A teenage boy travels cross-country to find the girl next door who ran away.
Jake Schreier, 2015
Although they were friends during their childhood in Orlando, Quentin “Q” Jacobsen (Nat Wolff) and the object of his affections, wild child Margo Roth Spiegelman (Cara Delevingne), have drifted apart. Q hangs out with his nerdy best friends Ben (Austin Abrams) and Radar (Justice Smith), rarely interacting with the more popular Margo and her friends. One night Margo enlists Q’s help with a set of pranks, revenge upon her boyfriend and friends for cheating…and then, the next day, she disappears. Q becomes obsessed with following the clues that Margo left behind while his friends prepare for their last days of high school. Eventually, Q tracks Margo down, and he brings his friends along on a road trip to find her.
This film was adapted from a John Green novel by the same team that adapted the wildly popular The Fault in Our Stars, but the ideas it tackles are a little more complex and less dramatic than teens with cancer. Paper Towns is very slow to get going. It starts out as a trite, cliched teen movie, with Q lamenting his obsession with the manic pixie dream girl next door (he actually SAYS he’s nothing and she’s “special”). While these tropes are set up in order to be subverted, the movie spends most of its time indulging in the tropes it’s trying to subvert, which makes it a frustrating watch. The “magical night” with Margo is nowhere near as cute or charming as Q makes it out to be, and then Margo is gone, and we’re left with Q’s increasing obsession with finding her. Finally, his friends, who have largely been obnoxious or one-note up until this point, step up, and the film actually becomes entertaining. There’s a scene where the three of them sing the Pokemon theme song that is the first genuinely charming scene in the film. Margo’s best friend Lacey (Halston Sage, which is a name) and Radar’s girlfriend Angela (Jaz Sinclair, adorable) join them for the road trip, and the group’s chemistry starts to pop.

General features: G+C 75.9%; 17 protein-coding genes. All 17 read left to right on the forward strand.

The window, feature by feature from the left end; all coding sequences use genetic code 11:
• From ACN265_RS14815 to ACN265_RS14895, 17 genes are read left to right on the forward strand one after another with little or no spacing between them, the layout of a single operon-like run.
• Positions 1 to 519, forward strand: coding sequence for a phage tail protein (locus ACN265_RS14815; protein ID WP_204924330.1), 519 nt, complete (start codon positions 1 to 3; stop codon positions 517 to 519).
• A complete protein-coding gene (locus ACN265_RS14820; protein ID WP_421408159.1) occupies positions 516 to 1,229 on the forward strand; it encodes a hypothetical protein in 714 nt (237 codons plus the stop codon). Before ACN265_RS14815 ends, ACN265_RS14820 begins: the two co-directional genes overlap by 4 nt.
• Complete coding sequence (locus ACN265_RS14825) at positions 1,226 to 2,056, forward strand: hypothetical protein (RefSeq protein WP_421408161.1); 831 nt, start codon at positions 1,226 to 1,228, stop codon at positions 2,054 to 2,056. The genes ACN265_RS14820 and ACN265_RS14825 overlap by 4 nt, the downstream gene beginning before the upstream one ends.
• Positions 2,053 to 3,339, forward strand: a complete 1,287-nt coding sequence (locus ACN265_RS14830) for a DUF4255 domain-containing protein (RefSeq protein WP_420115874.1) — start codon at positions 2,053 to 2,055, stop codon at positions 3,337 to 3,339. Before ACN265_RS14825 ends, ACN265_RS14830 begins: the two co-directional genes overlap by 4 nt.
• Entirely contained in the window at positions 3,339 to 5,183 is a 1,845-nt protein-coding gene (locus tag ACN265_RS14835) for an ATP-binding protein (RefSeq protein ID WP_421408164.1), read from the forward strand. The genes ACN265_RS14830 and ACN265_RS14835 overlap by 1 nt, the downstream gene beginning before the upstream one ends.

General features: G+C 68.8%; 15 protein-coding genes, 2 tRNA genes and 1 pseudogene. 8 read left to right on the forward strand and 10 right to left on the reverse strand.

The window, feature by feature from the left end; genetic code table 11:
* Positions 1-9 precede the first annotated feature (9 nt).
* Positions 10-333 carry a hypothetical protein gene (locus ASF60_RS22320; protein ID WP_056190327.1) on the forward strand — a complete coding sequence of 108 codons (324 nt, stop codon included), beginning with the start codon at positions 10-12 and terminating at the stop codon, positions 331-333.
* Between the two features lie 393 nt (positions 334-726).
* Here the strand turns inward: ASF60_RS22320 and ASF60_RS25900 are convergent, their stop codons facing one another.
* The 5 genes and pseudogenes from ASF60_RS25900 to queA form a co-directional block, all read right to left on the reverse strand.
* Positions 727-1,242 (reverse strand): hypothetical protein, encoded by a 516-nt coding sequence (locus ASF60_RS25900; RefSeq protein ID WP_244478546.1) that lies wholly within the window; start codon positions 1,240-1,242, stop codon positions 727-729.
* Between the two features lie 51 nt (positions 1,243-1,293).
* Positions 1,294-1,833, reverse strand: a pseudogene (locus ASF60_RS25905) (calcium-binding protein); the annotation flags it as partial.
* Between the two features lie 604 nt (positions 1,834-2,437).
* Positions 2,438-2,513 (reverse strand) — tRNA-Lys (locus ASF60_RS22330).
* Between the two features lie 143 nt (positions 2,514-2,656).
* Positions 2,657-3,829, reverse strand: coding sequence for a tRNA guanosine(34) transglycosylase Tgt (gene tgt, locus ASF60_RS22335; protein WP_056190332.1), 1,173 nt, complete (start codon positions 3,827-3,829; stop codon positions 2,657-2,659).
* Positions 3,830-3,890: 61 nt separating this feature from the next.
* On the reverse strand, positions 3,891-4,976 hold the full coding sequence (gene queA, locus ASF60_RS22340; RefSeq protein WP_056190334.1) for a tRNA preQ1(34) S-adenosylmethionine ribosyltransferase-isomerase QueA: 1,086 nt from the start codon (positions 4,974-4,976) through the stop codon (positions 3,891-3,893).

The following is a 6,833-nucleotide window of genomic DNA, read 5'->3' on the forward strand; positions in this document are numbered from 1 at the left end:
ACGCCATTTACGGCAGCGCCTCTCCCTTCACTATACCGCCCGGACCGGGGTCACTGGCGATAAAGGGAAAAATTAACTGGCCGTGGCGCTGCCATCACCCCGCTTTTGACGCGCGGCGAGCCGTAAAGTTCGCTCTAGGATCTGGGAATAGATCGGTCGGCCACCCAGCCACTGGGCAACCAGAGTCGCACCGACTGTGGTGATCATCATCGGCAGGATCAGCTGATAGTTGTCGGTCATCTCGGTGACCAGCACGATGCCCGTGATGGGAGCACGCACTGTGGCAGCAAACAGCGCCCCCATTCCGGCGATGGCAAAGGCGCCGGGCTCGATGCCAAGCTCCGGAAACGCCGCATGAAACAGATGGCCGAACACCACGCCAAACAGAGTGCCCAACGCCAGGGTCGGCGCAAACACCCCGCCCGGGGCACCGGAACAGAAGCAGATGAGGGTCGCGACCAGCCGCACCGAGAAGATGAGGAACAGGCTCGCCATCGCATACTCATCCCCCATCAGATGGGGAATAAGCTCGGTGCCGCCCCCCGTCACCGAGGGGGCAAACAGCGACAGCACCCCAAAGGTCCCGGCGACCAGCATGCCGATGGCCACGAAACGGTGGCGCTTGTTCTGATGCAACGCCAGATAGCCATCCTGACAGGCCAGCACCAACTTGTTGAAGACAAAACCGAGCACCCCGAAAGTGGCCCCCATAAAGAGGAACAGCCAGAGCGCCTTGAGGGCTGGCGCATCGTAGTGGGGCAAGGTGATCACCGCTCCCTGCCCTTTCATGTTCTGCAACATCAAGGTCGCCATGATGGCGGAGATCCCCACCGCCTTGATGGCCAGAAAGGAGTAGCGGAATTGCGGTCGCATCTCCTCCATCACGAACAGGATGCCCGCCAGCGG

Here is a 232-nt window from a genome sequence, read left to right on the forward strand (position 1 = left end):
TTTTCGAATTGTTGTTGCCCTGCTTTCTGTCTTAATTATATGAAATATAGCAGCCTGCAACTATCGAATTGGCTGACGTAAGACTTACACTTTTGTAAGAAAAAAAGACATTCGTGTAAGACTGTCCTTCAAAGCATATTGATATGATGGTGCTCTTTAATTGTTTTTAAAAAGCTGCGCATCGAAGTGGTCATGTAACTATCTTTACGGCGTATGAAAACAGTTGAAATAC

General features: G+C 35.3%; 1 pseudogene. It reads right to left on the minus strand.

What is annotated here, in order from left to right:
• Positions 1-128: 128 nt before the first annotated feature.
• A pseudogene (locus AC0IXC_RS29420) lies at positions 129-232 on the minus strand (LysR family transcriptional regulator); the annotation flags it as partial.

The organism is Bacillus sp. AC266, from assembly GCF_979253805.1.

Cara Delevingne is hard to describe in this film, because while she plays Margo exactly the way Margo should be played, the movie really drags whenever she’s in it. Nat Wolff is a lot easier to pin down. He is way out of his depth carrying a movie. He has a half-smile on his face for almost the entire film, making it difficult to connect with him. He also looks older than his two best friends, with the actually teenage-looking Austin Abrams switching from the worst character in the film to the most entertaining later in its runtime. Being a John Green adaptation, there’s a pretension to the dialogue and unnecessary narration that makes it hard to access. The thing is, the concepts that the film presents really are interesting. As a film for teenagers, there’s a lot in here that would be great for its target audience. The film pulls way too many punches, though, trying to keep Q likeable while exploring the darker side of his obsession and his assumptions about girls. It starts humanising the girls late in the game, but the messages about seeing people as complete humans rather than cyphers for the entertainment of boys are great. The end of the film does attempt to deconstruct the myth of Margo, and it contains some really salient lessons, but it’s not as interesting for adults.
Paper Towns on IMDb